Parkinson’s, a progressive disease which affects nerve cells in the brain, is a relatively well-known condition. Many people will be familiar with the physical aspects of Parkinson’s to some extent. These include symptoms which can affect motor function, such as tremor, stiffness and slow or restricted movement.
But fewer people might be aware of the ‘non-motor’ symptoms associated with the condition, such as anxiety, depression, problems with memory and sleep disruption; which can have a profound effect on emotional and mental well-being.
While there is no cure for Parkinson’s at present, there are treatments and therapies available that can help to manage and relieve these symptoms.
Research into new and more advanced treatments is being undertaken; and scientists hope that this will yield better medicines in the coming years (and, in time, a cure).
In addition to this, new technology is being harnessed to develop solutions, such as devices and apps, to assist people living with Parkinson’s in their everyday lives, and counter the effects of motor associated symptoms.
Recently, we spoke to Claire Bale, Head of Research Communications and Engagement at Parkinson’s UK, to discuss the above in more detail.
In this, the first of two posts on the subject, with Claire’s help we’ll examine the therapies and support currently available for Parkinson’s, the technologies being developed to help those living with the condition, and the research being undertaken to advance treatment.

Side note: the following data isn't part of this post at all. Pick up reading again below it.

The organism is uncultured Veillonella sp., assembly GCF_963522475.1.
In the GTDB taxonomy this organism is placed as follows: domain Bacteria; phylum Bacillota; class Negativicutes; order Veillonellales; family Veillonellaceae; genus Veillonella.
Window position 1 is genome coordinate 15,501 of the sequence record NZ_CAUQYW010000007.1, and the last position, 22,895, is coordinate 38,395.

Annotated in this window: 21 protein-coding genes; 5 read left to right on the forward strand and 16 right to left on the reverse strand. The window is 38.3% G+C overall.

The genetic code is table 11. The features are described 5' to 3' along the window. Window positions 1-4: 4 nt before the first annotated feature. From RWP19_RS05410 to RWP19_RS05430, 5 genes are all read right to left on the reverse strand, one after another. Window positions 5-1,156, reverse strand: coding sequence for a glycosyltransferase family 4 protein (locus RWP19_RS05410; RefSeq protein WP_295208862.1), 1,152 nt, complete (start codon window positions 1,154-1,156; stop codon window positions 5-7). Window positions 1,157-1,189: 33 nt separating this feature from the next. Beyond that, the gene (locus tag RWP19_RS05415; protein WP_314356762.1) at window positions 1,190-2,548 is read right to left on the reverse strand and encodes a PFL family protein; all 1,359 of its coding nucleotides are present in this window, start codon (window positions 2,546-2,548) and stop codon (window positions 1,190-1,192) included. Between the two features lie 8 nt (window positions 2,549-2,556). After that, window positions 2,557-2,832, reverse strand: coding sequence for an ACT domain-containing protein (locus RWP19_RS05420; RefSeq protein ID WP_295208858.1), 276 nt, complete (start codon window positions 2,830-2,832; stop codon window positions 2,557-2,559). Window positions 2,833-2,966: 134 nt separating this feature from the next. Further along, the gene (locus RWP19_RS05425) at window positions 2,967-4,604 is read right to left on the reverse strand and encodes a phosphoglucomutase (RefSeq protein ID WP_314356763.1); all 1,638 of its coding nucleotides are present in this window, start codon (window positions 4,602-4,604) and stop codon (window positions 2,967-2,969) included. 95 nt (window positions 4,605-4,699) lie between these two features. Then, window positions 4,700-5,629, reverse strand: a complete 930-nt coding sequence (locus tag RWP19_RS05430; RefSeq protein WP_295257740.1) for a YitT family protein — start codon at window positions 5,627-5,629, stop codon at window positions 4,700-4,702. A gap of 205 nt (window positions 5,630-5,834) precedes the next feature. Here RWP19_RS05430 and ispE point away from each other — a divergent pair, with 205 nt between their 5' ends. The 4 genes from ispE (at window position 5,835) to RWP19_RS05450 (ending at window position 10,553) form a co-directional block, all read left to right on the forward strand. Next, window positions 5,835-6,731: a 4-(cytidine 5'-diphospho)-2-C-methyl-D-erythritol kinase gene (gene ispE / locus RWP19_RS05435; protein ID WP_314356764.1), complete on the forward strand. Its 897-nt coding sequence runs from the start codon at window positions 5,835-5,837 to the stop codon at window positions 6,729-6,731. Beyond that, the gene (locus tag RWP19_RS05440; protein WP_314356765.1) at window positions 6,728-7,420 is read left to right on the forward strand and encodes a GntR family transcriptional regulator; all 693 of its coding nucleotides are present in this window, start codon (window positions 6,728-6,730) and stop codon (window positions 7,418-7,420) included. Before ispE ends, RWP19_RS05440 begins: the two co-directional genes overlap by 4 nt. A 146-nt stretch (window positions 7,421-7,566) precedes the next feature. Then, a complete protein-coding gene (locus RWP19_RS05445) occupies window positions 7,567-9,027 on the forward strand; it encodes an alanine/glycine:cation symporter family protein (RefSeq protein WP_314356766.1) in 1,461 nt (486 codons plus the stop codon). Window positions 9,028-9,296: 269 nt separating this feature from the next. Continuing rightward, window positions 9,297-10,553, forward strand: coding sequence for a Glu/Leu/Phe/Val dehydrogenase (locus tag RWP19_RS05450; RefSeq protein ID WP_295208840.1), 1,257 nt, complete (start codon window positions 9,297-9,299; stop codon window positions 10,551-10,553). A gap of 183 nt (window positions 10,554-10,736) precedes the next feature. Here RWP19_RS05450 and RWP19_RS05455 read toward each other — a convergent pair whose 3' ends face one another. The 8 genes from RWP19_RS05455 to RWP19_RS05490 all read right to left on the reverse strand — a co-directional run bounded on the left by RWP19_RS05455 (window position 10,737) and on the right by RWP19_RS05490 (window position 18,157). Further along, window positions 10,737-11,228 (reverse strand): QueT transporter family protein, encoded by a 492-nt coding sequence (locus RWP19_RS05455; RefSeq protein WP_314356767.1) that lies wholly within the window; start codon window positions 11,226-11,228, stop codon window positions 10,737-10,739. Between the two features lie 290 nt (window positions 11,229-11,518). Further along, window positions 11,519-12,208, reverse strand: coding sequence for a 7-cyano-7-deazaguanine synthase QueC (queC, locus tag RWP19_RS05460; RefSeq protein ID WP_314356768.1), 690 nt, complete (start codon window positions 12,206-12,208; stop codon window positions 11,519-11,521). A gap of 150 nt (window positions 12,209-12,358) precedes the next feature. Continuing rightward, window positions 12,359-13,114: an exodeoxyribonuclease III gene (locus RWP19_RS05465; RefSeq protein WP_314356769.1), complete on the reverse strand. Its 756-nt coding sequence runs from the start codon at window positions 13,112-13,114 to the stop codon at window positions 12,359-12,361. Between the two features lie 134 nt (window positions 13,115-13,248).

How common is Parkinson’s?
Parkinson’s is actually more common than many people may suspect.
‘Every hour, someone is diagnosed with Parkinson’s.’ Claire tells us. ‘It is one of the most common neurological conditions in the UK, affecting an estimated 127,000 people.’
This is roughly equivalent to one in every 500.
‘Although the majority of people start to develop symptoms when they're over 50, younger people can get it too. Studies suggest around 3-5% of people with Parkinson’s experience symptoms before the age of 40.’
What symptoms can Parkinson’s cause?
As we’ve already mentioned, tremor is the single characteristic most people will tend to associate with Parkinson’s disease. However, as Claire illustrates, this is only one possible symptom of several:
‘Parkinson’s is characterised by tremor, slow movement and rigidity, but also includes a host of other non-motor symptoms such as depression, anxiety and pain. These symptoms occur when the brain stops producing a chemical neurotransmitter called dopamine, which normally relays messages to the parts of the brain that control movement, cognition, motivation and reward.’
And this loss of dopamine levels, Claire explains, leads to a reduced capacity to control movements and emotions.
‘The symptoms of Parkinson’s only begin to appear when a large proportion of the brain’s dopamine-producing cells have already been damaged. There is currently no way to restore these cells and – as it is a degenerative condition – they continue to be lost over time. This means the condition continues to progress, as do the symptoms.’
One factor which can make Parkinson’s difficult to identify is that symptoms can differ from one individual to another.
‘Because every person’s brain is different, so is a person’s experience of Parkinson’s.’ Claire tells us. ‘No two people with the condition will have the exact same Parkinson’s ‘journey’, so some people may develop a severe tremor, others may not – which makes the condition particularly difficult to diagnose and treat.’